Some staggering facts about the situation in Haiti:

27% of children under five years of age suffer from stunting of growth. (USAID)
Literacy rates in Haiti for the general population were 61.69% in 2016. (World Bank)
There are over 35,000 children outside of parental care in Haiti and 30,000 children living in orphanages. (UNICEF & CNN)
61 out of 1,000 children will die before the age of 5. (UNICEF)
Haiti has the highest maternal death ratio in the western hemisphere, leaving many children orphaned within their first week of life. (Midwives for Haiti)
Only 57.7% of the population have access to an improved water source. (USAID)
Haiti was ranked the 3rd worst country in the world out of 137 countries in terms of access to electricity. (2019, Haiti Libre)
Haiti ranks 156th out of 162 countries in progress toward meeting the Sustainable Development Goals. (USAID)
3.6 million people are food insecure and 1.5 million are severely food insecure. (World Food Program)
3/4 of the population lives on less than $2 per day and 1/2 of the population earns less than $1 per day. (World Food Program)
Haiti ranks among the 5 worst countries in the world in daily caloric intake per person. (theworld.org)

Haiti's History

The Small Island Country

Haiti is a small country, which shares an island with the Dominican Republic, and has a surface area of just 27,750 square kilometers (10,714 square miles). Haiti is second only to Barbados as the most densely populated country (399 per square kilometer or 1,032 people per square mile) in the Americas. Currently, there are 11.5 million people living in Haiti.

Haiti has a long history of under development and political instability. The struggling country is beset by widespread poverty, economic decline, violence, food scarcity, poor education, unemployment, poor governance, and lack of resources. Natural disasters, such as the earthquakes of 2010 and 2021 along with Hurricane Matthew of 2016, has left the unstable country even more vulnerable. The 2021 assassination of the Haitian President has resulted in political turmoil, gang activity and increased kidnappings. Haiti is in desperate need of economic improvement.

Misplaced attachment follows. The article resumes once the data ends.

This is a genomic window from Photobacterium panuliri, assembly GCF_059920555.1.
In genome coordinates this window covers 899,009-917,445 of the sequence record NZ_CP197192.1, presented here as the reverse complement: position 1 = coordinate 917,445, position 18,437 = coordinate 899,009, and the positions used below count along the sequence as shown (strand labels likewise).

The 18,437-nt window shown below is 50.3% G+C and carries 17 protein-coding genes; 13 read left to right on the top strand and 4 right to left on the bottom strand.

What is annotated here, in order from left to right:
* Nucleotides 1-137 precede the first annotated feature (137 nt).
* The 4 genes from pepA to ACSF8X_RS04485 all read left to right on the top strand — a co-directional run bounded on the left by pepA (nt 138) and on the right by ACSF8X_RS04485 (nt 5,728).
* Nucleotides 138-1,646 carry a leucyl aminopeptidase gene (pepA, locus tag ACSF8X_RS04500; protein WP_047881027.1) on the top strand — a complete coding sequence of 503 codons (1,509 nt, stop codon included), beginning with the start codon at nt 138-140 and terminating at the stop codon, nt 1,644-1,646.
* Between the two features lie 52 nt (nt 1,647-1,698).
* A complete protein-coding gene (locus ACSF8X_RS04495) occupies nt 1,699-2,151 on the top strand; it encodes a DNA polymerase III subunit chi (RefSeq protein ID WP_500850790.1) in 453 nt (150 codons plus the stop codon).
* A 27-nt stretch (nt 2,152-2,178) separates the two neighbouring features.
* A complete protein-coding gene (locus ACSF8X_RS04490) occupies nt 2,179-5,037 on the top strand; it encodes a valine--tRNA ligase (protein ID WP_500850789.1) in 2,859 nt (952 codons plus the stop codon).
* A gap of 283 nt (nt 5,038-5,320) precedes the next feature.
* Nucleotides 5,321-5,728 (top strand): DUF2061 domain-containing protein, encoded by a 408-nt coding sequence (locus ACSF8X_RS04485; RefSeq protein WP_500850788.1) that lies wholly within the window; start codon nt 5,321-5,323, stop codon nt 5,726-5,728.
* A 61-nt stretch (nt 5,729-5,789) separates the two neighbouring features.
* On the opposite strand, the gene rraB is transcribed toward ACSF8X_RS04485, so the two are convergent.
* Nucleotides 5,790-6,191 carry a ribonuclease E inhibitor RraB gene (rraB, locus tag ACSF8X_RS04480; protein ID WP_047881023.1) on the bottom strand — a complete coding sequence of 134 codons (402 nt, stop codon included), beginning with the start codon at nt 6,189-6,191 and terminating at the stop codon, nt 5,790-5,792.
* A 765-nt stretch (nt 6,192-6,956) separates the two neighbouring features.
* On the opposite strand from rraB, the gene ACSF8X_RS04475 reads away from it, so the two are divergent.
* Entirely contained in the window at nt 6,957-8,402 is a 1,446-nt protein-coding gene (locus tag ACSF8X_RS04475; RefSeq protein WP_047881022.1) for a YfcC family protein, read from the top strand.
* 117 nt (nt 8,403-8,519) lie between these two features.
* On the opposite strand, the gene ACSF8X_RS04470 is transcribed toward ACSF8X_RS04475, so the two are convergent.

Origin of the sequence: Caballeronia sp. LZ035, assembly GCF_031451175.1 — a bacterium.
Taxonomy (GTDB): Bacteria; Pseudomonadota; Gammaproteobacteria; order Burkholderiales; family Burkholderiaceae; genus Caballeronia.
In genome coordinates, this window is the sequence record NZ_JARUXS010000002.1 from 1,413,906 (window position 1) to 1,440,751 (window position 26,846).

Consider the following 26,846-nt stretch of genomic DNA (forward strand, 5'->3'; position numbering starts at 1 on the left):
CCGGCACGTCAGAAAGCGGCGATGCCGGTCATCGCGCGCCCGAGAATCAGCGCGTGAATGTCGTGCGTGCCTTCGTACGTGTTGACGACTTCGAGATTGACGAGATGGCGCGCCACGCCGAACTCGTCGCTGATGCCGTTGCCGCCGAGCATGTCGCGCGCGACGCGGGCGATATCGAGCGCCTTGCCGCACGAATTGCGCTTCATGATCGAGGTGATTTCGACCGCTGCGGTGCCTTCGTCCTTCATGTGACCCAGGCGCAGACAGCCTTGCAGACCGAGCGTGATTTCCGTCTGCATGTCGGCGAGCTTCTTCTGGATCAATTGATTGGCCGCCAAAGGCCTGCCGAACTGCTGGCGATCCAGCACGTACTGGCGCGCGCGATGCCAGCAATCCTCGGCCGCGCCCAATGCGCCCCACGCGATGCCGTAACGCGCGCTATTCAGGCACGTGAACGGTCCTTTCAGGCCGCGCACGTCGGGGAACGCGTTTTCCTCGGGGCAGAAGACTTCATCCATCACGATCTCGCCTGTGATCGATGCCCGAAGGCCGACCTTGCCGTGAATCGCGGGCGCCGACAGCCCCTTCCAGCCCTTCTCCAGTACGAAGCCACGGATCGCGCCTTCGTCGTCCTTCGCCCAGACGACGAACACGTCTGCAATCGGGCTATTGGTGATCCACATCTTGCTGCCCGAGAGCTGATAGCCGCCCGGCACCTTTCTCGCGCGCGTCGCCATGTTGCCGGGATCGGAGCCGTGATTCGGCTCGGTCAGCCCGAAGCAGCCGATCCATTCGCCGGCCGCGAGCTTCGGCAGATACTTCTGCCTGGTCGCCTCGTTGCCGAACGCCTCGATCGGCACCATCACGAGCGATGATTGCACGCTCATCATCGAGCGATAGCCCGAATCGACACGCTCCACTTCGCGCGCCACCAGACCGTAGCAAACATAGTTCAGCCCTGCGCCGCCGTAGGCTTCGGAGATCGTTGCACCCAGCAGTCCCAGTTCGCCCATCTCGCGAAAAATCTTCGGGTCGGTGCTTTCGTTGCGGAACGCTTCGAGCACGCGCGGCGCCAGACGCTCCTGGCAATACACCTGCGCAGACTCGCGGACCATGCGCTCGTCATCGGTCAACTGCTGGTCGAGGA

What's Happening Now?

2022 Updates

How Chances for Children began

The children of Haiti captured the hearts of Craig and Kathi Juntunen before the couple ever set foot on this island country in the Caribbean Sea.

Everything Started with Craig and Kathi Juntunen

They had seen the pictures of starving and abandoned children in the streets of Haiti. They researched the country and how natural disasters and economic, political and social instability had ravaged Haiti. And they had friends who adopted two girls from Haiti giving them a chance to thrive. The Juntunens’ hearts were stirred. They knew they had to do something.

In 2005, they made their first trips to Haiti, where they met the children they would adopt.

Helping in Many Ways

This desire to “do something” spread to even more children when the Juntunens founded Chances for Children in 2006. Today the organization transforms the lives of thousands of Haitians by empowering church leaders to bring restoration to their communities.

The non-profit organization’s original mission was to provide funding and management for Crèche Enfant Jesus, an existing adoption orphanage run by the Duncan family. Located in the small village of Lamerdelle, east of Port au Prince. C4C helped fund the community’s local school along with electricity and the addition of a water purification system. The community project was transitioned to the Duncan family at the end of 2009.

Another natural disaster, this time an earthquake, struck Haiti in 2010, and Chances for Children quickly responded, delivering more than 46,000 pounds of food, medicine and supplies to Haitian villages.

A Growing Relationship

Since that time Chances for Children partnered with Pastor Renelus Maxime of the Arche de L’Alliance Church in Kenscoff, Haiti.

C4C’s main campus in Kenscoff, a mountainous area 15 miles east of Port Au Prince, is home to a crèche, a pediatric medical clinic, a guest house, agricultural programs, clean water systems, a women’s empowerment program and a dental clinic.

Through the relationship with Bishop Renelus Maxime and the 15 churches under his association, C4C operates agriculture, animal husbandry, clean water systems, feeding programs, mobile medical clinics, and women’s programs in a dozen other locations. Currently, the ministry employs 170 individuals in Haiti including pastors who are trained, mentored and supported to lead their communities from the stages of survival and stability to sustainability.